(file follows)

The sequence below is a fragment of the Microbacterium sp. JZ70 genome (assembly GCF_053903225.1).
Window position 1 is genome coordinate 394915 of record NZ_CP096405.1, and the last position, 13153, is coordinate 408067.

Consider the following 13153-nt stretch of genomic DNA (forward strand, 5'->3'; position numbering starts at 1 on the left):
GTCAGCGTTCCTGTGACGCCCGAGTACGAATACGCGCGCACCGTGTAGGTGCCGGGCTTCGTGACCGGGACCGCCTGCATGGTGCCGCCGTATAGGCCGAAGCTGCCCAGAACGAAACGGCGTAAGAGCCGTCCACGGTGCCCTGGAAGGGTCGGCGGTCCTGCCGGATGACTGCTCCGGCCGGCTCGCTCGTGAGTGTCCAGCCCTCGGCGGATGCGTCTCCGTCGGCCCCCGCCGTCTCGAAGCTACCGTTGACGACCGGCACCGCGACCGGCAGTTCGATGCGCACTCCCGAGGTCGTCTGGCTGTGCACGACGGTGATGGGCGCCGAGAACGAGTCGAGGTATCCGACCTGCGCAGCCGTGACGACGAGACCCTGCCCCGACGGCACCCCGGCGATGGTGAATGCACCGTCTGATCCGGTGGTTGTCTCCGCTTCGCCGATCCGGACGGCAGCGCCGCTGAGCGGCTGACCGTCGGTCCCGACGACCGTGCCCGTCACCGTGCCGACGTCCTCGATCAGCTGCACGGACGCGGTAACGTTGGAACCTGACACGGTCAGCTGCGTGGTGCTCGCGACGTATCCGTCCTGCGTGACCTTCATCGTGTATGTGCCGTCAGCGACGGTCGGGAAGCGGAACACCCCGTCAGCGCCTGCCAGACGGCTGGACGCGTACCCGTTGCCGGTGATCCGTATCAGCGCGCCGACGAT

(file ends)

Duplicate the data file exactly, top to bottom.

The sequence below is a fragment of the Microbacterium sp. JZ70 genome (assembly GCF_053903225.1).
Window position 1 is genome coordinate 394915 of record NZ_CP096405.1, and the last position, 13153, is coordinate 408067.

Consider the following 13153-nt stretch of genomic DNA (forward strand, 5'->3'; position numbering starts at 1 on the left):
GTCAGCGTTCCTGTGACGCCCGAGTACGAATACGCGCGCACCGTGTAGGTGCCGGGCTTCGTGACCGGGACCGCCTGCATGGTGCCGCCGTATAGGCCGAAGCTGCCCAGAACGAAACGGCGTAAGAGCCGTCCACGGTGCCCTGGAAGGGTCGGCGGTCCTGCCGGATGACTGCTCCGGCCGGCTCGCTCGTGAGTGTCCAGCCCTCGGCGGATGCGTCTCCGTCGGCCCCCGCCGTCTCGAAGCTACCGTTGACGACCGGCACCGCGACCGGCAGTTCGATGCGCACTCCCGAGGTCGTCTGGCTGTGCACGACGGTGATGGGCGCCGAGAACGAGTCGAGGTATCCGACCTGCGCAGCCGTGACGACGAGACCCTGCCCCGACGGCACCCCGGCGATGGTGAATGCACCGTCTGATCCGGTGGTTGTCTCCGCTTCGCCGATCCGGACGGCAGCGCCGCTGAGCGGCTGACCGTCGGTCCCGACGACCGTGCCCGTCACCGTGCCGACGTCCTCGATCAGCTGCACGGACGCGGTAACGTTGGAACCTGACACGGTCAGCTGCGTGGTGCTCGCGACGTATCCGTCCTGCGTGACCTTCATCGTGTATGTGCCGTCAGCGACGGTCGGGAAGCGGAACACCCCGTCAGCGCCTGCCAGACGGCTGGACGCGTACCCGTTGCCGGTGATCCGTATCAGCGCGCCGACGAT